Monday, October 23, 2006


“Discipline is remembering what you want.”
Just as the first glass of Barbera was poured–before I even had a chance to order myamatriciana–my friend Megan and I were off, talking about love and the choices women make. You see, many of our girlfriends have enviable resumes, Rolodexes and 401k’s but just can’t seem to get it together when it comes to men. Professionally brilliant, emotionally stunted. Without the brilliance or the 401k, I can be that woman as well.
New York City breeds this dichotomy in the fairer sex; we fight through our days on the asphalt and in the cloud-skimming skyscrapers and then throw up our hands come twilight. We can’t be “on” all the time. We don’t want to have the same discipline with our boyfriends that we have with our careers. In some aspect of our lives, we want to be naive, trusting, loving–blindly confident that everything is going to work out despite the spreadsheet numbers and facts.
There, sitting, listening on the banquet at “Lupa,” I heard Megan utter one of the most emotionally intelligent–and Big City, in your 20’s relevant–expressions I’ve ever heard. “Discipline is remembering what you want.”
We women have to be proactive to accomplish our professional and sentimental dreams. Don’t sit back and wait for him (Would you sit back and wait for a job?). Remember the full life that you want, and always go after it.  
(And if you need something to warm you on these chilly, October nights, stick to this warm chowder instead of any ol’ warm body…  I promise the soup won’t cause an awkward ’morning moment…’)

Wednesday, October 18, 2006

Tuesday, October 17, 2006

Caviar at “Christie’s”

“Matador”—a brilliant red shade of “Chanel”— coated the bottom of my chopsticks. My short black wool dress, angle-grazing velvet coat and gray suede Christian Dior heels were a bit much for late night sushi on a Tuesday but, it had been one of those “Uptown/Downtown” evenings that needed to be digested—alongside an order of fried oyster maki roll— before washing off the war paint and crawling into bed. (Note to self: always buy a copy of the “New York Observer” before going solo to a SoHo sushi counter—the leering Italians can ruin any girl’s appetite.)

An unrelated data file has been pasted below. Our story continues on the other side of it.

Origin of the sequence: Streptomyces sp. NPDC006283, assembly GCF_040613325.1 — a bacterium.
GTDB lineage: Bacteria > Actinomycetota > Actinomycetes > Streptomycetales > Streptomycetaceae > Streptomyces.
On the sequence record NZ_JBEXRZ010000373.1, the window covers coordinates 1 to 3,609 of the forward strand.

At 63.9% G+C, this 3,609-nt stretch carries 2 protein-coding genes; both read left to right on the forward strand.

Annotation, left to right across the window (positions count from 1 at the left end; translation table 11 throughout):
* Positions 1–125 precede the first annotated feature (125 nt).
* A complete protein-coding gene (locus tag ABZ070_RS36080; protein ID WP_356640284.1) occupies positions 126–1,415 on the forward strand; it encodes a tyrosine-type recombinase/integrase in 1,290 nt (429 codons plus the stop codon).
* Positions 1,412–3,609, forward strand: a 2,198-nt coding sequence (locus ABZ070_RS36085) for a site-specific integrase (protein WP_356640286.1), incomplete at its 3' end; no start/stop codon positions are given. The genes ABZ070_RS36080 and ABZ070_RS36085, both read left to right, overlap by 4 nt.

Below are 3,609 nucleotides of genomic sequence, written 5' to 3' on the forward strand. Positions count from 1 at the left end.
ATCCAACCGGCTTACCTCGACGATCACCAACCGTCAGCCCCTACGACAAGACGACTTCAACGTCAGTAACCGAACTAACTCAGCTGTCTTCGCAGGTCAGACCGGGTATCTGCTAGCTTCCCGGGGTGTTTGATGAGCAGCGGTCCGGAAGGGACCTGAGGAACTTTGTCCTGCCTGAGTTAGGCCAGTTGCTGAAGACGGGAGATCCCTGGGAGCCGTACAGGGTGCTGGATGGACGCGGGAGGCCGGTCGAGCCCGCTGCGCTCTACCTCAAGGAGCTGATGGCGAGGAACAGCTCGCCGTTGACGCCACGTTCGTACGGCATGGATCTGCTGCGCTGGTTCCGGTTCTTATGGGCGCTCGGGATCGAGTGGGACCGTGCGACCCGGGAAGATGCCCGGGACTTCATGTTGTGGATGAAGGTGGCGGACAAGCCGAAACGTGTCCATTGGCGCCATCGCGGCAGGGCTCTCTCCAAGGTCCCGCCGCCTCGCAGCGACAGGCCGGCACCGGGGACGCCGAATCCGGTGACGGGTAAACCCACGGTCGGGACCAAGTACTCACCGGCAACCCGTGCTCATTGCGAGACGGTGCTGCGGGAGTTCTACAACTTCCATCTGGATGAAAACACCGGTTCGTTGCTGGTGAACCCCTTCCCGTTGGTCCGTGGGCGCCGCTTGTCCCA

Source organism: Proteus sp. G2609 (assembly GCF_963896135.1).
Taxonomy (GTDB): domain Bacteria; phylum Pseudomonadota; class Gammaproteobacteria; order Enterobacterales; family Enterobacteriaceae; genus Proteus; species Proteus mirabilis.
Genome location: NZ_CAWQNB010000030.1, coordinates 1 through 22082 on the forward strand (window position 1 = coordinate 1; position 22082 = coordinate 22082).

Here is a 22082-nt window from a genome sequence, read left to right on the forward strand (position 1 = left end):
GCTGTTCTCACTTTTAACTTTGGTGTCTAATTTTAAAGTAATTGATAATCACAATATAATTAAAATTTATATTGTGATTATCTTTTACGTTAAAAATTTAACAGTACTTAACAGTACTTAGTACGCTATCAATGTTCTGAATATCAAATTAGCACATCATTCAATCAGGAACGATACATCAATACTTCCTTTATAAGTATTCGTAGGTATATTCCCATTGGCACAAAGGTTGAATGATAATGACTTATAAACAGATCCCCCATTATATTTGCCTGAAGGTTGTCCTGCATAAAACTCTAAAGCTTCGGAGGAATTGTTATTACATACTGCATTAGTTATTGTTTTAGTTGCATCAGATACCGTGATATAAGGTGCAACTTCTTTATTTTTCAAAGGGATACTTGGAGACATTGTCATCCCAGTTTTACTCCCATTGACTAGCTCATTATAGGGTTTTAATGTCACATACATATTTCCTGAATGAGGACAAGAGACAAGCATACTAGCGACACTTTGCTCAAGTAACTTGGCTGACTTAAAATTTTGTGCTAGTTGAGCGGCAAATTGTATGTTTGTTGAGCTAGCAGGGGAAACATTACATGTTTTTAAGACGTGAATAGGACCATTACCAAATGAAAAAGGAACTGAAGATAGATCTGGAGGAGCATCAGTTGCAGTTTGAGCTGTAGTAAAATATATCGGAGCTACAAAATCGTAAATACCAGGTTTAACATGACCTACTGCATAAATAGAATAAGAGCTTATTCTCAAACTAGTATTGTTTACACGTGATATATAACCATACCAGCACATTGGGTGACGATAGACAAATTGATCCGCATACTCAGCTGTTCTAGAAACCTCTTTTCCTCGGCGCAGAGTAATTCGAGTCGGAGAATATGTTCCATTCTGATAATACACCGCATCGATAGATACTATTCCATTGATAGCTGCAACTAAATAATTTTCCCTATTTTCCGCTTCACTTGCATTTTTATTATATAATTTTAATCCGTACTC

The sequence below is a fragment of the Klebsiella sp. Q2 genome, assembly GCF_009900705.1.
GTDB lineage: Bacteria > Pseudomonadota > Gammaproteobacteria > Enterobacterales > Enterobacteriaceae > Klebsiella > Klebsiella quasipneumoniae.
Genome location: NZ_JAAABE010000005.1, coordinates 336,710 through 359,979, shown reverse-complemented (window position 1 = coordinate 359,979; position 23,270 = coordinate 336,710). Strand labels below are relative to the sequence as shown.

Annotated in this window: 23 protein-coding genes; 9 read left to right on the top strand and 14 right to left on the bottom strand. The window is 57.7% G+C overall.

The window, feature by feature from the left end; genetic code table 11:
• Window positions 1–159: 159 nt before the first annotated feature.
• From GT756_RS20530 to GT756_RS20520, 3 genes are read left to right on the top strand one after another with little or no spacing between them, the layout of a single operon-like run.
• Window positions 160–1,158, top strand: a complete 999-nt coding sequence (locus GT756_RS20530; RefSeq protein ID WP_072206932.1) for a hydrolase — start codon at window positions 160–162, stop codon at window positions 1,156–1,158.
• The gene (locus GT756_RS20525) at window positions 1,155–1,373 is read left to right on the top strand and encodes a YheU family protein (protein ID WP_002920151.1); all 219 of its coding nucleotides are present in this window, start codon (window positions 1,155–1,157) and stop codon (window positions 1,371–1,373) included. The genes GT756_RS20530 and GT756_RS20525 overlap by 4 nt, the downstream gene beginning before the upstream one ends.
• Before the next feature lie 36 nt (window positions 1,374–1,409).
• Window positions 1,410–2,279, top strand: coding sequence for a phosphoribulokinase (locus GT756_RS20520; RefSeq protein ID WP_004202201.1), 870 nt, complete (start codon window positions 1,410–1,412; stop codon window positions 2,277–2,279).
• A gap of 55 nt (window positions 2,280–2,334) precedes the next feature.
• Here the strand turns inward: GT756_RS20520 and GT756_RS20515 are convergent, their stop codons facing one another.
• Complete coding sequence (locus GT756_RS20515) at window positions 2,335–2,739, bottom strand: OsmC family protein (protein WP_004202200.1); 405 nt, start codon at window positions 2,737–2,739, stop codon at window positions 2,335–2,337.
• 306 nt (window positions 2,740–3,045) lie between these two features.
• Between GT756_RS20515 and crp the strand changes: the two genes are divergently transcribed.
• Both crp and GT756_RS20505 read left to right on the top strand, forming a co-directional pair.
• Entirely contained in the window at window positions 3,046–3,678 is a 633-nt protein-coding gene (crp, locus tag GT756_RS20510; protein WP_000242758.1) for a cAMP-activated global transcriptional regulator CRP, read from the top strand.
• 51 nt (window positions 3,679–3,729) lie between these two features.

Last night’s agenda (ahem, before the fried Japanese fare): “Simon & Schuster’s” party for “Why Smart Men Marry Smart Women” at the very elegant Flatiron-district “Sapa” and then off to Rockefeller Plaza and “Christie’s” auction house to celebrate a certain adolescent French queen’s killer fashion sense (“Queen of Fashion: What Marie Antoinette Wore to the Revolution”). The former and the latter required very different garb—book parties tend toward the stuffy and the tweed whereas “Cartier”-sponsored events at famous auction houses can make such time-intensive wardrobe requests as “18th Century Chic.” Powdered wigs and “Dangerous Liaisons”-like decolletage (remember Glenn Close’s bosom?!) were encouraged. My god, what’s a girl from the Redneck Riviera to do?